Feeling the heat: Aging and its impacts on body temperature and hydration

Posted on Wednesday, September 30, 2020

An elderly man sponging his neck with a towel while drinking a sports drink in a bottle

uOttawa study finds regulation of body temperature in older adults is not impacted by increases in osmolality – or saltiness – of the blood

Exercise, especially when performed in a hot environment, exposes the body to heat stress, which causes an increase in body temperature. This causes our bodies to sweat and lose fluid, meaning that we must drink water, or other beverages, to prevent dehydration. Robert Meade and Glen Kenny from the Faculty of Health Sciences at the University of Ottawa examined how physiological interactions between body fluid and temperature regulation change with age. The study found that as we age, elevated blood osmolality – or high salt content in the blood –, which occurs as we become dehydrated, has less impact on body temperature regulation in older men, making hydration especially important as the ability to preserve body fluid decreases. They published their most recent findings in The Journal of Physiology.

We talked to the lead investigator Robert Meade, Doctoral Student at the Human and Environmental Physiology Research Unit in the School of Human Kinetics, to learn more.

What did you discover?

“The primary finding of our study is that elevated blood osmolality impairs body temperature regulation to a lesser extent in older compared to younger men during exercise in the heat.

Blood osmolality increases as we become dehydrated during exposure to a hot environment or during exercise in the heat. This increase in osmolality, or salt content, in the blood triggers our thirst response and reduces the bodies sweat rate.

While the reduction in sweat rate causes us to lose less heat and experience greater body temperatures, these adjustments also limit further fluid losses and slow the rate of dehydration. Thus, the physiological responses to dehydration act to balance the body’s fluid and temperature regulatory needs. Our findings indicate that these adjustments are blunted in older adults.”

Why is it important?

“As we get older, we become less efficient at regulating our body temperature and hydration status. These factors are thought to contribute to the increased risk of mild heat-related injuries (e.g. heat exhaustion) and severe heat-related injuries (e.g. heat stroke), as well as adverse cardiovascular events experienced by older adults during heat stress, such as during a heatwave. We offer more details on this specific topic in a recent review article.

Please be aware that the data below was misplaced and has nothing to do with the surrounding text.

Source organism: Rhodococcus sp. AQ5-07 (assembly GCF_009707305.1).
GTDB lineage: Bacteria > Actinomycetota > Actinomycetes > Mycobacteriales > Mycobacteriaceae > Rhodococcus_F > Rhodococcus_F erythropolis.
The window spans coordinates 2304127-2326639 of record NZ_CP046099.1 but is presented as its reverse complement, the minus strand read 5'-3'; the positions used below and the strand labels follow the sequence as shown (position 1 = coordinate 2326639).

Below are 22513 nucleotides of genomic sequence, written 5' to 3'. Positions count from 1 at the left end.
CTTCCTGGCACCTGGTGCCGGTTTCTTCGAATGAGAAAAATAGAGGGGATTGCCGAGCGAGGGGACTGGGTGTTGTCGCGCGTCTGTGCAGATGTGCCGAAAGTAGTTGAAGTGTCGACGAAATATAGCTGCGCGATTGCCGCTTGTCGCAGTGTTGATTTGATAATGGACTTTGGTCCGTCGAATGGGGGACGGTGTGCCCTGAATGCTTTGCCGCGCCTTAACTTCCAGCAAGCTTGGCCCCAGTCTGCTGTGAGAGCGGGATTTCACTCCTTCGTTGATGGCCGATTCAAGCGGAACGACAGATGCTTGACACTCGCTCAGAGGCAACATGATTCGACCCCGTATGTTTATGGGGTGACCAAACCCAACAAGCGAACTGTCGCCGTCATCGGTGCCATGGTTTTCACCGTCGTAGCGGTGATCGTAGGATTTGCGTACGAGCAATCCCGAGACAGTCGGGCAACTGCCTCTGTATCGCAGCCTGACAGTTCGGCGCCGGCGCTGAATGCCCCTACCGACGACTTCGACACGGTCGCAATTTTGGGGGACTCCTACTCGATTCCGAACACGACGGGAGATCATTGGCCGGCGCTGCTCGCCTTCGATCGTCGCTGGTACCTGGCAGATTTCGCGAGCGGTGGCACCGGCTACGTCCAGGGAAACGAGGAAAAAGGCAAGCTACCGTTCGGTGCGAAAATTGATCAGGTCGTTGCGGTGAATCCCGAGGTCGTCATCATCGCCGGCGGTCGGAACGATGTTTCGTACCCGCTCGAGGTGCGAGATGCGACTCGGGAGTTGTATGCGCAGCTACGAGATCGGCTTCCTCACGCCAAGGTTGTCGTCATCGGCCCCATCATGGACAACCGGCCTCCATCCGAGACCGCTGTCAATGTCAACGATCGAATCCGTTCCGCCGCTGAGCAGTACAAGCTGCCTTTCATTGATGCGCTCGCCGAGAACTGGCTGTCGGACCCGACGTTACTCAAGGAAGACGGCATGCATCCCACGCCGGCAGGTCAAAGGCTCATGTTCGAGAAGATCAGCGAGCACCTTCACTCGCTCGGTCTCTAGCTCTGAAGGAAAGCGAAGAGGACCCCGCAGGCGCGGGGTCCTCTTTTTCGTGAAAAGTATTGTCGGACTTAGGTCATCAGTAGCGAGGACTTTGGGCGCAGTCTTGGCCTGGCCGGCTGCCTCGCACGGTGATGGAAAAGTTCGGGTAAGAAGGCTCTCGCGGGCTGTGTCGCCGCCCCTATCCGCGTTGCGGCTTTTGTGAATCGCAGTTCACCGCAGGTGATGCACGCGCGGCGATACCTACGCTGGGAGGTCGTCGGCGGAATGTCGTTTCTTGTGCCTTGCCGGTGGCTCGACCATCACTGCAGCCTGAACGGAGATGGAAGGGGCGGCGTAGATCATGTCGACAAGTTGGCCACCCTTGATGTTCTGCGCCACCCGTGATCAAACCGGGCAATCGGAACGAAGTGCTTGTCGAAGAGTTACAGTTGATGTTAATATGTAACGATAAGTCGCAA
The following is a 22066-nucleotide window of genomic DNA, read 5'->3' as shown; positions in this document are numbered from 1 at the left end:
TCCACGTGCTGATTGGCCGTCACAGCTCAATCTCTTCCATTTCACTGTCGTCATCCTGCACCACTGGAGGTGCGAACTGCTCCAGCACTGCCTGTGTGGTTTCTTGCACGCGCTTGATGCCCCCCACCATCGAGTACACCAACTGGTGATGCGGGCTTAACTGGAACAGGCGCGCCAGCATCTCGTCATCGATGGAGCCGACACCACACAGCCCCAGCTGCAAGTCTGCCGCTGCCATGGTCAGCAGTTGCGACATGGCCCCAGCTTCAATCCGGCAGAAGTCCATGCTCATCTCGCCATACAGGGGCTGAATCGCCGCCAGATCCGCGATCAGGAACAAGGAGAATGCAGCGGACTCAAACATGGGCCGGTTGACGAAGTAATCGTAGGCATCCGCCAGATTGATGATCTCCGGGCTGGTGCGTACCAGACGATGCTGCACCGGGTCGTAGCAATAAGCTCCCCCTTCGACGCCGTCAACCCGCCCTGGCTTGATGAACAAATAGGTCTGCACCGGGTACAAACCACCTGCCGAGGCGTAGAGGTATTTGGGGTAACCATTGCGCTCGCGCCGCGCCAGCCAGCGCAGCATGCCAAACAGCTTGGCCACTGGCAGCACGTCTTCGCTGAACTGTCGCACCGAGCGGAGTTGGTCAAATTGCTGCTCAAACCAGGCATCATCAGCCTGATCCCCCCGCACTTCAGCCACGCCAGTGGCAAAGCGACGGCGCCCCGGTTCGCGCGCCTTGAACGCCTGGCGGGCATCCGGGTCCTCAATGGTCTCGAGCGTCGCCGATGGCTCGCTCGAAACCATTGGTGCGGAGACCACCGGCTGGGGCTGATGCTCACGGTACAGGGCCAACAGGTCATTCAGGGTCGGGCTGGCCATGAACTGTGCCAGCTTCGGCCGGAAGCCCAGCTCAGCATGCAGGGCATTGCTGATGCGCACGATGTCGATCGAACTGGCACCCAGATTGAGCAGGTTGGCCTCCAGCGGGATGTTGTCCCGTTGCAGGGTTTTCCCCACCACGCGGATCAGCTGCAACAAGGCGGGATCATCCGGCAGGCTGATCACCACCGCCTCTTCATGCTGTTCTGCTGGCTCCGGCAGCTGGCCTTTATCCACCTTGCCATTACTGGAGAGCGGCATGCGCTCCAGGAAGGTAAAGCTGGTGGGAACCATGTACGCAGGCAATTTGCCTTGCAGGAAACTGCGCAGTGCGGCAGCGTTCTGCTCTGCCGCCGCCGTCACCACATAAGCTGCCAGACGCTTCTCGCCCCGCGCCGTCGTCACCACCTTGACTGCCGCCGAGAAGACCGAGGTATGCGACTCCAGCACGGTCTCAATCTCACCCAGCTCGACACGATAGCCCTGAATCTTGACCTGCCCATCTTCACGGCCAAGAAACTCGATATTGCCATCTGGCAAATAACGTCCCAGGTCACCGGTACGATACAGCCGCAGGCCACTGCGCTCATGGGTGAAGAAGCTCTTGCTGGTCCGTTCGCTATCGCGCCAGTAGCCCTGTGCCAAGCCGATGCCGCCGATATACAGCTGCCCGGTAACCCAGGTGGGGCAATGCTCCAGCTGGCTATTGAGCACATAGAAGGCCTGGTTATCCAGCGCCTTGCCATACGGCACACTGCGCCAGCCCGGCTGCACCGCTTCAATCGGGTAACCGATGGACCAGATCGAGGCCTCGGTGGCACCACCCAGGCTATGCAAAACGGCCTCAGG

Our findings provide important insight into how the integrated regulation of body temperature and hydration is impacted by aging.

This knowledge may allow us to better tailor strategies for managing both body temperature regulation and hydration status during heat exposure in older adults. As we age, we may need more frequent reminders to drink water while working in a hot environment or during heat waves, since we are less thirsty and our ability to preserve body fluid decreases.

More research will be required to support these claims, as we know very little regarding the consequences of these changes in ‘real-life’ situations.”

How was the research conducted?

“Groups of young and older men participated in two exercise-heat stress trials on separate days.

Upon arriving to the laboratory, the participants received an intravenous infusion of saline solution through an IV catheter inserted into their arm. In one trial, the saline solution had a salt content comparable to the blood. In the other trial, the salt content was about three times higher than that of blood – a sodium content equivalent to about 40 standard sports drinks – which allowed us to raise osmolality to a level similar to that observed during dehydration.

Following the saline infusion, the participants were transferred to a whole-body direct calorimeter, a one-of-a-kind research device used by our group that allows us to directly measure the total rate of heat loss over the entire body surface during exercise or heat stress.

Before the trial, the calorimeter was heated to 40°C and 15% relative humidity, which has a thermal index (humidex) like the heat felt during heat waves in Ottawa, where the study was conducted.

The participants performed 60 minutes of exercise at approximately 50% of their maximum aerobic capacity, the equivalent of a jog.

We then directly compared the physiological responses, including whole-body heat loss and body core temperature, between the young and older participants when they had normal and elevated osmolality.

 Participant seated within the calorimeter

Left: Whole-body direct calorimeter, a device able to directly measure heat loss from the body. Right: Participant seated within the calorimeter.

This study was performed as a follow up to a similar research we published in 2019. In that previous work, young and older participants were dehydrated, causing increased osmolality and reduced blood volume, whereas in the current study, osmolality was raised artificially and independently of changes in blood volume. These complimentary studies showed almost the same findings.”

Is there anything you’d like to add?

“The research took place at the University of Ottawa’s Human Environmental Physiology Research Unit. The project started in early 2018 and data collection was completed late 2019. The research was funded by the Natural Sciences and Engineering Research Council of Canada (NSERC).”

The article Ageing attenuates the effect of extracellular hyperosmolality on whole-body heat exchange during exercise-heat stress,” was recently published in The Journal of Physiology.

 

For media inquiries:
Justine Boutet
Media Relations Officer
Cell: 613.762.2908
justine.boutet@uottawa.ca

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